|Notice: KTechLab has migrated its webpage to https://github.com/ktechlab/ktechlab/wiki. Please do not edit this wiki.|
Getting the source
These instructions are copied from Compiling the source#Development Versions. Note that the most of the development of 0.4 branch is done in the GIT repositories.
The development svn snapshot can be downloaded via
svn co https://ktechlab.svn.sourceforge.net/svnroot/ktechlab/trunk ktechlab
To build the version from trunk, just check it out and run
make -f Makefile.cvs
in the projects root directory. This will generate the configure script and after that you can do
./configure --prefix=$(kde-config --prefix) make su -c "make install"
For sourceforge's more general instructions, see the sourceforge.net help page.
Main development takes place in a directory called trunk. In this directory a bleeding-edge version of KTechLab can be found. The rule for every bleeding-edge software applies here, too: "Beware of it, it might eat your kitten!". Anyway, you might find the latest code and new components in this part of our code, so if you are willing to test and don't mind some glitches (of course we try to keep trunk as stable as possible), we encourage you to do check it out.
Besides trunk there are 2 directories. branches is used to develop a version (or branch) of KTechLab, where a special feature is implemented or a stable version is maintained there with bug-fixes or translation updates. tags is used to keep snapshots of different states of the source-code tree like stable versions.
Since we talked about switching source-code management to git for a long time, this section should clarify the benefits, we might get, when actually doing the switch. Since sourceforge.net now supports git repositories for hosted projects, one large argument against using git is no longer valid. You can find a short introduction on how to use the sourceforge.net git-service here.
We have multiple repositories within the KTechLab project. There is one repository, upstream, which is used as the main repository. You will find the latest development code in here (known as the master-branch) as well as stable branches and release tags. Only a limited group of developers has write-access to the upstream repository. Development of new features will be done in separate repositories, one for each developer. These repositories regularly pull the latest code from upstream to be in sync. After a new feature is ready for testing, a merge request can be sent to ktechlab-devel. Other developers can then pull the feature from the developers repository and review and test the patches. If the patches are okay, they will be merged into upstream.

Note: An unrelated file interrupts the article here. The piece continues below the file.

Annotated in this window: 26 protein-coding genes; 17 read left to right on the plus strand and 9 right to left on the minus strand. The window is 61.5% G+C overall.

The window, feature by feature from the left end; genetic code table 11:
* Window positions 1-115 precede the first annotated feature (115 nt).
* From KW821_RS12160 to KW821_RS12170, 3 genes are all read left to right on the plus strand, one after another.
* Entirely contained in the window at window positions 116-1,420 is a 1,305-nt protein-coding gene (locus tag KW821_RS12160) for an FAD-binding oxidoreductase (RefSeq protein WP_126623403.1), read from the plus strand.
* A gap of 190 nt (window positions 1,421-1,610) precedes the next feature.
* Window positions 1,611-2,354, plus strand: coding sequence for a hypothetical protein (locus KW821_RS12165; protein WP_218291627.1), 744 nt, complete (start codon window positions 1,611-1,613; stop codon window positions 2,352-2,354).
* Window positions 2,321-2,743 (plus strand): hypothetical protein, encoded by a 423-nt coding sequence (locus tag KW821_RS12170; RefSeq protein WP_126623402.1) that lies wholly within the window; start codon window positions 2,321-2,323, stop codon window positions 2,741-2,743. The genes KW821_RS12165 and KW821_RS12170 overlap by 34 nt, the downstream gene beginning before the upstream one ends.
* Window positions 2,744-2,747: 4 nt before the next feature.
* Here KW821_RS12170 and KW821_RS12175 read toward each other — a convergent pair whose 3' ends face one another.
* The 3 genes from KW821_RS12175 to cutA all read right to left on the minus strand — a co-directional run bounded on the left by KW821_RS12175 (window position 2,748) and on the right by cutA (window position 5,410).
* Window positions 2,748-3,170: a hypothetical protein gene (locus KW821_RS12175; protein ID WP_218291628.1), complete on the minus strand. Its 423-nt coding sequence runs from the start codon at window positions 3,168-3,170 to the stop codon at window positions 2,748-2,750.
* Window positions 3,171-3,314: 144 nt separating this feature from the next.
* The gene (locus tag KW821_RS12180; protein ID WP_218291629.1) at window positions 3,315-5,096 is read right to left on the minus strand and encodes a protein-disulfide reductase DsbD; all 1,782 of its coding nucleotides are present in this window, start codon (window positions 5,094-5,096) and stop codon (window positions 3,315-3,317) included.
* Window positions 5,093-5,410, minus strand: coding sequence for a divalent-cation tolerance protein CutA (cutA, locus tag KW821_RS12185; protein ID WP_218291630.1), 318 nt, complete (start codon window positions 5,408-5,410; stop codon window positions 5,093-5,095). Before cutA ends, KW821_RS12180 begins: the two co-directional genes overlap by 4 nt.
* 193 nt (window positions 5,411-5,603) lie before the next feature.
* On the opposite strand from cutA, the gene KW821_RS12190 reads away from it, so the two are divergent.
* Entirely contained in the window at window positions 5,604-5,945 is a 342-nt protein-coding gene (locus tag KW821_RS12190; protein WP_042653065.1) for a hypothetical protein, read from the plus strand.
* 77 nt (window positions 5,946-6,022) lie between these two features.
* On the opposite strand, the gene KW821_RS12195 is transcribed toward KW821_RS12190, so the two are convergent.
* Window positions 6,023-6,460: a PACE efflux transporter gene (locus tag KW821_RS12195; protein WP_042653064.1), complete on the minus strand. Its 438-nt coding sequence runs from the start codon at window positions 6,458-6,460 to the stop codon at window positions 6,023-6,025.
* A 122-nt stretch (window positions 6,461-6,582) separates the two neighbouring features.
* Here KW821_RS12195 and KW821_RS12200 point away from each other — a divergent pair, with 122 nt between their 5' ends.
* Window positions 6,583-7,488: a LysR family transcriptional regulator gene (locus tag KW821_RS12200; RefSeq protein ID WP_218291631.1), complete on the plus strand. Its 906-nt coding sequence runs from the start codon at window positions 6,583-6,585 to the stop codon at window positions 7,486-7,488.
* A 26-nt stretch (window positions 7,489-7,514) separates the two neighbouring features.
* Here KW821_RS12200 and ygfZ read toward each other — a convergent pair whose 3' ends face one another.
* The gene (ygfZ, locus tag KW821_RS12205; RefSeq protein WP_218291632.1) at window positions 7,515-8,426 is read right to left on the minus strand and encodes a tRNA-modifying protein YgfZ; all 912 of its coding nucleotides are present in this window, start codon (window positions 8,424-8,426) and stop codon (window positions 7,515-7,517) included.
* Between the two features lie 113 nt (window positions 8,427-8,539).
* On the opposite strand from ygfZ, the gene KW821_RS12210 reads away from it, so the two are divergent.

Developer repositories don't need to be hosted on sourceforge.net. If you like to use other hosting services like gitorious.org or github.com, feel free to do so.
Hints for git users
Git's commands are similar to those SVN uses. Sometimes their meaning is slightly different. For instance git commit won't submit any chances to the remote repository (remember, you have got a clone of that repository on your computer). Git ships with a very good documentation in form of man-pages. Use git help [command] to see a particular man-page. It's also recommended having a copy of one of the git-cheat-sheets around, if you are new to git. This can prevent you from a lot of trouble ;) Don't be afraid to destroy something, or do ugly things to the repository. As long, as you don't push your changes after an emergency, everything will be all right. Find me (johnyb or jables) in IRC (#ktechlab on freenode) or drop a mail to ktechlab-devel, if you have any questions/problems.
You should create a global .gitconfig file, if you have never used git. It stores information like your name and email and some configuration regarding git itself.
git config --global user.email "<firstname.lastname@example.org>" git config --global user.name "<your name>" git config --global user.signingkey "<your pgp-keyid>"
You should set these options in any case. Your name and email are used with every commit you do and you should make sure this information is correct. A signingkey is needed to digitally sign so called tags. Tags can also be created without signing them, but it's less secure, because anybody could put your name and email into the config and tag things in your name. (Just write access to the repository will limit the number of persons, able to do this).
git config --global color.ui true git config --global pager "less -FXRS"
This will add nice colours to git's output to improve readability. Change the pager variable to start less with "-FXRS" to improve readability in diff-output, too. Unlike SVN, git pipes every output through $PAGER, to improve access to large output.
git config --global alias.st status git config --global alias.ci commit git config --global alias.co checkout git config --global alias.lg "log -p" git config --global alias.br branch
If you are used to SVN command line, you might like these aliases.
Another thing I learned to appreciate is to use the zsh in combination with it's .zshrc from grml. (Look for the wget command on this page, to find the file.) This config-file works fine in non-debian distributions. It has nice auto-completion features for most SCMs and if it detects the current directory to be managed by an SCM, it will show you the branch or the revision (in case of SVN), directly in the prompt. This feature will prevent most cases of "committing to the wrong branch"-errors.